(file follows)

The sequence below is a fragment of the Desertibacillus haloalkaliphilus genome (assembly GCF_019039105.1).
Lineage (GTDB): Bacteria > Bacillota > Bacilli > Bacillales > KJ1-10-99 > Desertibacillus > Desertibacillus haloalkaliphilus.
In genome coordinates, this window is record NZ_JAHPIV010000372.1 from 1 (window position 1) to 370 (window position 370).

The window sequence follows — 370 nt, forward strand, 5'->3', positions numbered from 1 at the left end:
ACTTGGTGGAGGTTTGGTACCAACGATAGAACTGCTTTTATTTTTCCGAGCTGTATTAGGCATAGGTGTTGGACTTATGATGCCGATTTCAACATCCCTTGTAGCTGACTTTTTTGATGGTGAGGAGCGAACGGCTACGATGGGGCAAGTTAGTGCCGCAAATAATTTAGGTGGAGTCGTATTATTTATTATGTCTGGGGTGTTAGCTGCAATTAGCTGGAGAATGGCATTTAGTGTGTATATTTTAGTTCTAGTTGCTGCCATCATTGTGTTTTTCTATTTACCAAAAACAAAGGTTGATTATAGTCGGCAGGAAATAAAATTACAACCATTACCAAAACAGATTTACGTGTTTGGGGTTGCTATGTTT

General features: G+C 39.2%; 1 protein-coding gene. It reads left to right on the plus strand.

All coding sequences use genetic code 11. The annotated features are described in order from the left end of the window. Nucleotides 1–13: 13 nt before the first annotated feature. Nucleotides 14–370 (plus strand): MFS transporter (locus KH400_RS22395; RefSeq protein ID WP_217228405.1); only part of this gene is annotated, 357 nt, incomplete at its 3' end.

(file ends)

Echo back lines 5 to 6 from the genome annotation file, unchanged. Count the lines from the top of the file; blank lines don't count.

ACTTGGTGGAGGTTTGGTACCAACGATAGAACTGCTTTTATTTTTCCGAGCTGTATTAGGCATAGGTGTTGGACTTATGATGCCGATTTCAACATCCCTTGTAGCTGACTTTTTTGATGGTGAGGAGCGAACGGCTACGATGGGGCAAGTTAGTGCCGCAAATAATTTAGGTGGAGTCGTATTATTTATTATGTCTGGGGTGTTAGCTGCAATTAGCTGGAGAATGGCATTTAGTGTGTATATTTTAGTTCTAGTTGCTGCCATCATTGTGTTTTTCTATTTACCAAAAACAAAGGTTGATTATAGTCGGCAGGAAATAAAATTACAACCATTACCAAAACAGATTTACGTGTTTGGGGTTGCTATGTTT

General features: G+C 39.2%; 1 protein-coding gene. It reads left to right on the plus strand.